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RIVER LIFE

Beyond “Either/Or” to “Both/And”

One of my grad students posted an essential question via Twitter a few days ago:

Is the Mississippi River a “taxpayer-funded shipping canal” or home to diverse water stories?

Her tweet, from @waterbugsUMN, included a link to a recent blog post by the travel writer Dean Klinkenberg.  Klinkenberg summarizes just a few of the interesting, varied, some would even say “essential” stories that he came across in a recent trip through the Upper Mississippi River corridor. I’ll write another time about why I think “essential” belongs in this discussion, but on to the main point today.

Klinkenberg only makes passing reference to the river as a barge canal, but that sense of things was heavily reinforced with the news last week that the Upper Mississippi would be designated the “M-35 Marine Highway Corridor.”

There are many reasons why I personally think this is an appalling development.  The name is reductive, even ugly.  It reduces the river of mystery and mythology, the “spine of the nation” to an anonymous, numbered, static transect down the middle of the country.  The name was apparently chosen to match the Interstate 35 corridor, which runs from Texas to Minnesota.  What better way to make clear that the sole purpose of the river is moving goods.

Someone please write and tell me that I’m wrong, that this new corridor isn’t a signal that the river as highway is taking the upper hand over the river as a globally significant ecological corridor.  But when you do, I really want to know how that dominance won’t happen.  In other words, don’t just write and say I’m wrong (I hear that a lot).  Tell me how this corridor designation won’t tip the balance away from ecological preservation and enhancement, how this won’t pave the way (pun intended) for expanded locks, hardened river edges to tie big barges up, and all the rest of the Pandoras Box that happens when we decide one use of the river will take absolute primacy over the others (despite federal law, as I understand it).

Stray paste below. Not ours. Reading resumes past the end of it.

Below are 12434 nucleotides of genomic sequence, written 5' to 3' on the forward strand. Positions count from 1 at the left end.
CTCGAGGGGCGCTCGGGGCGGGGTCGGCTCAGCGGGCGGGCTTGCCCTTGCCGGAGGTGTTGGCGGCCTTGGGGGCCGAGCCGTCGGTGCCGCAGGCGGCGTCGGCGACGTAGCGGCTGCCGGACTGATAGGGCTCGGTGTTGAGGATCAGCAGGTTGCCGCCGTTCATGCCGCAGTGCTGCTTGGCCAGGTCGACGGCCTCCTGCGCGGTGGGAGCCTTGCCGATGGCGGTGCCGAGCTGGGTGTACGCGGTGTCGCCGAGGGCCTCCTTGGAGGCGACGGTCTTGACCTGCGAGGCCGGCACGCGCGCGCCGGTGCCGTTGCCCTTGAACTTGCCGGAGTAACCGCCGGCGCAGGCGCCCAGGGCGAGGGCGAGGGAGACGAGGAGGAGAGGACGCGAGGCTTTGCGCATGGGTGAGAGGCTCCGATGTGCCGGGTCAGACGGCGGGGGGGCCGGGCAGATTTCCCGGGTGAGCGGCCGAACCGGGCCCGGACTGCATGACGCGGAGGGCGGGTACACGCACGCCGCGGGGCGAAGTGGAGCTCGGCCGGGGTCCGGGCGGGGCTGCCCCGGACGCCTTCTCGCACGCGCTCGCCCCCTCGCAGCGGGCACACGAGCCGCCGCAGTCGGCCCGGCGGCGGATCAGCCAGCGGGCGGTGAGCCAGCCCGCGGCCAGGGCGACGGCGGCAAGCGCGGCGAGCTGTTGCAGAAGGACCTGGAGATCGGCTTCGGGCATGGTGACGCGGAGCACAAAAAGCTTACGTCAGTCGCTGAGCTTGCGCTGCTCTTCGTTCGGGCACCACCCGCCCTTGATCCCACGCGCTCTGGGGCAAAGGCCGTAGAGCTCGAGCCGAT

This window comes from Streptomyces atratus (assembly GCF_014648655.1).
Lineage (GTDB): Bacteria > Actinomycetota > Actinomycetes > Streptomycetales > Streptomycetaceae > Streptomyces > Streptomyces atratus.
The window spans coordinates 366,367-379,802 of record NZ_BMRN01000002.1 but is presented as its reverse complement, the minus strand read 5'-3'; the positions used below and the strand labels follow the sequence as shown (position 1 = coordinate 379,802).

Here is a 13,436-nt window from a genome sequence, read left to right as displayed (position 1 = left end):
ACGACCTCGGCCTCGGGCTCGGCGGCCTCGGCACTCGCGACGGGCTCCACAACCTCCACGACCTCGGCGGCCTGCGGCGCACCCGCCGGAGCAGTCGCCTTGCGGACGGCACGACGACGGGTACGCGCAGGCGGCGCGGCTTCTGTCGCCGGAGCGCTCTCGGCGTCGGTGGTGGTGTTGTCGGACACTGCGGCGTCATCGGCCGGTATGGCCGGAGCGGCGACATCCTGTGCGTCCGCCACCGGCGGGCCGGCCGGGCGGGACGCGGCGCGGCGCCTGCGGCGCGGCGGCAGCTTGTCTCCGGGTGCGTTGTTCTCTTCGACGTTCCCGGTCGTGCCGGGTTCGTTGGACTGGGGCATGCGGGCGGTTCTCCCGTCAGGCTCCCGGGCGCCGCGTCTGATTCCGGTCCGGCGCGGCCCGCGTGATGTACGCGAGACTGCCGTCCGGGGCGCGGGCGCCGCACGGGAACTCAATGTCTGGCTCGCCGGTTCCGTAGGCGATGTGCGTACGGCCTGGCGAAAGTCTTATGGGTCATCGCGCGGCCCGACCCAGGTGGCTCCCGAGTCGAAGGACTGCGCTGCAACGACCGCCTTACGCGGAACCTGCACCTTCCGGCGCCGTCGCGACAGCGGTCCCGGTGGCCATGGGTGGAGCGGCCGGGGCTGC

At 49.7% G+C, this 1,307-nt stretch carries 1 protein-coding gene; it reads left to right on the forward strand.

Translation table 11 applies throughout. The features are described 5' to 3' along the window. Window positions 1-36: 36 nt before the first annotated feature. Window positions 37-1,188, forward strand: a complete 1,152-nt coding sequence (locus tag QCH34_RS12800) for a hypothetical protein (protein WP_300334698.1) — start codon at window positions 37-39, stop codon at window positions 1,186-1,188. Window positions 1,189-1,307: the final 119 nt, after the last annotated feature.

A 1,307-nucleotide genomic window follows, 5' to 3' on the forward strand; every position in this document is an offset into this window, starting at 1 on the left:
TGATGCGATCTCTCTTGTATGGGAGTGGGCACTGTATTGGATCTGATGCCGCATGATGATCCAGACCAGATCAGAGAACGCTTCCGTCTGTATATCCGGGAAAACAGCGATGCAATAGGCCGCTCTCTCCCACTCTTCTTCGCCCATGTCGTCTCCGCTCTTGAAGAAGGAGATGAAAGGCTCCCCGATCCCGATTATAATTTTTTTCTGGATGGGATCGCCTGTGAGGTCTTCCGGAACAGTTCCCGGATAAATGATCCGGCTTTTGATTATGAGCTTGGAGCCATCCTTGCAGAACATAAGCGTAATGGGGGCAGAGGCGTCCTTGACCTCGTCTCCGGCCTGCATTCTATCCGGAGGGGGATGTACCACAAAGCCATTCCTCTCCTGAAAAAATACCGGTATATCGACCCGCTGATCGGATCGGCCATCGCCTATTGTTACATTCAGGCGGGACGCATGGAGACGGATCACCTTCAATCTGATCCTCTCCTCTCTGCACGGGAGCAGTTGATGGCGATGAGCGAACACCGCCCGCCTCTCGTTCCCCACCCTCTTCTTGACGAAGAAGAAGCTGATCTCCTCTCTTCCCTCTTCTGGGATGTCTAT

I hope to hear from you and I hope to be reassured.

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One Comment

  1. Greg GenzSeptember 2, 2014 at 11:07 am

    Well Patrick, you are probably wrong. As you are well aware and participated in one, Initiatives and corresponding fanfare are part of Washington. It seems anyone can come up with an initiative for a pet project, but rarely does it include money to achieve it. See the National Blueways Initiative:
    http://www.doi.gov/news/pressreleases/AMERICAS-GREAT-OUTDOORS-RIVERS-Secretary-Salazar-Creates-National-Blueways-System-Designates-Connecticut-River-and-Its-Watershed-as-First-National-Blueway.cfm
    A lot of people on the MN River spent a lot of time on it and it went down the road like other well intentioned initiatives.
    http://www.doi.gov/americasgreatoutdoors/whatwedo/rivers/national-blueways-system.cfm

    I can tell you that your concerns of losing the River as you know it, will not happen with the Marine Highway designation. The River will probably never see, on this end, its practical capacity. If it did, I doubt you would notice it. What you will notice is increased rail and truck traffic as our population grows. A lot of what the Marine Highway designation is, is for visibility in the transportation field to raise the awareness of the availability and efficiency of water transportation.
    Paul Roberts, the author of “The End of Oil”, during an interview with the “Economist”, said that we would need to start putting everything, we could, on the water, as it was the most efficient form of transportation.
    Look at supporting the Navigation and Ecosystem Sustainability Program (NESP), passed in the 2007 WRDA bill. If funded, the problem since 2007, it offers money for funding ecosystem restoration on a large scale for our Rivers.
    http://umrba.org/commercialnav/umrba-jointgov-nesp-presiden8-20-2014.pdf

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